But at the path around the Central Park reservoir, I spotted runners with headphones. Music? I could be a DJ again, programming sets for a devoted listenership of one.

Ever since, my playlists have followed a few rules. Joy is essential, a great hook critical, tempo crucial. Because I’m too lazy to stretch, the first songs are warm-ups, an invitation to do this thing. I heartily recommend “Sexual Healing” (Marvin Gaye).

The lists are intuitively shaped to my pace. Some are more knee-forgiving than others. Within 10 minutes, the beat picks up. I select songs long enough to build running momentum, but not so long that I quickly flag. The urgent patterns of one drummer lead into the smack-smash response of the next (“I Wanna Be Sedated,” the Ramones; “Middle of the Road,” the Pretenders).

If a song has a deceptively desultory lead-in, I give it 10 seconds or it’s off the list. Otherwise, I cheat and slow down (“Burning Down the House,” Talking Heads). Now I even drop songs that are longer than five minutes. That’s when my attention wanders and I’m looking at my watch, tempted to finish early. So, no sympathy for the devil. None for Baba O’Riley, either.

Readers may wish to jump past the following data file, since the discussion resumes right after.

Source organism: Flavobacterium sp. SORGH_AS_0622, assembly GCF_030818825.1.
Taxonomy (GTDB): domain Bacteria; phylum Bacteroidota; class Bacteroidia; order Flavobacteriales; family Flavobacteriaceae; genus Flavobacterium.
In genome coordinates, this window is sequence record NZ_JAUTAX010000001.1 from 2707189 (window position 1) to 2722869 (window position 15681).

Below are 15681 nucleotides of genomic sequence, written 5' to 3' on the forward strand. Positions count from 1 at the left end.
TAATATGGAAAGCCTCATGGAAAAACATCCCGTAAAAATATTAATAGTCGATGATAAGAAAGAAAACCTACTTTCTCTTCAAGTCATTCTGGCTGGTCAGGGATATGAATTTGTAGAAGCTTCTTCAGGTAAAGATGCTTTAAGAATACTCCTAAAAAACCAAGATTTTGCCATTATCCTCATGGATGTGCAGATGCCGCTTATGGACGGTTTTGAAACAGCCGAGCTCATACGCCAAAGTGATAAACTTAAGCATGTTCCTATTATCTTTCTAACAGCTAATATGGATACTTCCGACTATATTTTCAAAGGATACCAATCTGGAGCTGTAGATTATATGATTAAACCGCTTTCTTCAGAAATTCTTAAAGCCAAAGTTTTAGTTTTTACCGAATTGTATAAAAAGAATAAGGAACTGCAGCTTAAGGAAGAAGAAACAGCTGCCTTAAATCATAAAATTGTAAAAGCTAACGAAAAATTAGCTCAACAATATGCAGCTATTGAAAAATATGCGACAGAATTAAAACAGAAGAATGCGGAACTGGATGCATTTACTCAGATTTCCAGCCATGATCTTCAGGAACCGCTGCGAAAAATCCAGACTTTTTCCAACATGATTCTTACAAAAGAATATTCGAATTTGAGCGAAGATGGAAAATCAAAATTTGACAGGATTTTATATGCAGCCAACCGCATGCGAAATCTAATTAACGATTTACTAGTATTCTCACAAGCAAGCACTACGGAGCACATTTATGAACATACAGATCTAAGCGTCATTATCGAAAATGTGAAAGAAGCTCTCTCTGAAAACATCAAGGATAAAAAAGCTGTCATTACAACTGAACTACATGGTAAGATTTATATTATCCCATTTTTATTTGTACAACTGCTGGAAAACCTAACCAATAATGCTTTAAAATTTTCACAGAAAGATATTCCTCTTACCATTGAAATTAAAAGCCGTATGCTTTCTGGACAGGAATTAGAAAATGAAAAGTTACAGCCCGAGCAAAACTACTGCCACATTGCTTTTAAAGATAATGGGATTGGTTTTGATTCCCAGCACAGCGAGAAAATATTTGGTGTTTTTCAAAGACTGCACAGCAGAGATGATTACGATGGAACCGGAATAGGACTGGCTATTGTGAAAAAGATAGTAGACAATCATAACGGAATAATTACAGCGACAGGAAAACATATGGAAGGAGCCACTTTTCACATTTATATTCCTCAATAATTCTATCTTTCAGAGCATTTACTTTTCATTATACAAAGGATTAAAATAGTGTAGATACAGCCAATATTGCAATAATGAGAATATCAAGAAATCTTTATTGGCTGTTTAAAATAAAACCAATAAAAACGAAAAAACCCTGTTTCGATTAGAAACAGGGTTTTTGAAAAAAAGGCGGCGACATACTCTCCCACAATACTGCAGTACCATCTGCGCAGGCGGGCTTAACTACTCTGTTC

Content is vital. I need lyrics. Inspiring (“I Run for Life,” Melissa Etheridge). Ironic (“I’ll Sleep When I’m Dead,” Warren Zevon). Funny (“Don’t Be Ashamed of Your Age,” Jerry Lee Lewis, featuring George Jones).

As in my radio days, when I prepared sets by gazing hungrily at endless shelves of albums, I pluck songs from across decades and genres: Patti Smith and the Ronettes; Eric Burdon and Green Day; the Temptations and Shakira; Sam Cooke and Lou Reed; Sinead O’Connor and Maroon 5.

I pick songs that my audience connects to, with allusions and personal pep rallies, by artists I’ve reviewed, interviewed, seen perform. John Hiatt. John Mellencamp. Joan Jett. Usher. Kelly Clarkson. After Joni Mitchell’s manager heard my brunch show on the day of her concert, he invited me backstage. For years, one warm-up song was her “You Turn Me On, I’m a Radio.”

The latest lists reflect a new, age-imposed quality. Humility, in both my running and my music.

Last year, the remnants of my right knee cartilage pushed me off roads and hills for good. I’m reduced to running laps on an outdoor track for an hour. That’s why I need the music more desperately than ever: Could any exercise be more hamster-in-a-cage ignominious?

And now, combing for music to keep me going, this sniffy critic includes songs she would never otherwise listen to. I’m reduced to Jersey arena rock.

It does get me to Lap Gazillion, she said, abashed. So thank you, gulp, Bon Jovi. I had a nice day.

But the lists are not just mad dashes down memory lane.

That’s because my daughters keep trying to drag their mother into the 21st century: Panic at the Disco, Carly Rae Jepsen, Hot Chelle Rae, Train, Taio Cruz, Bruno Mars, PSY-Gangnam Style.

I repeat: I am emphatically not a runner. I just lace up my sneakers, head out to my own DJ party and start fast-dancing.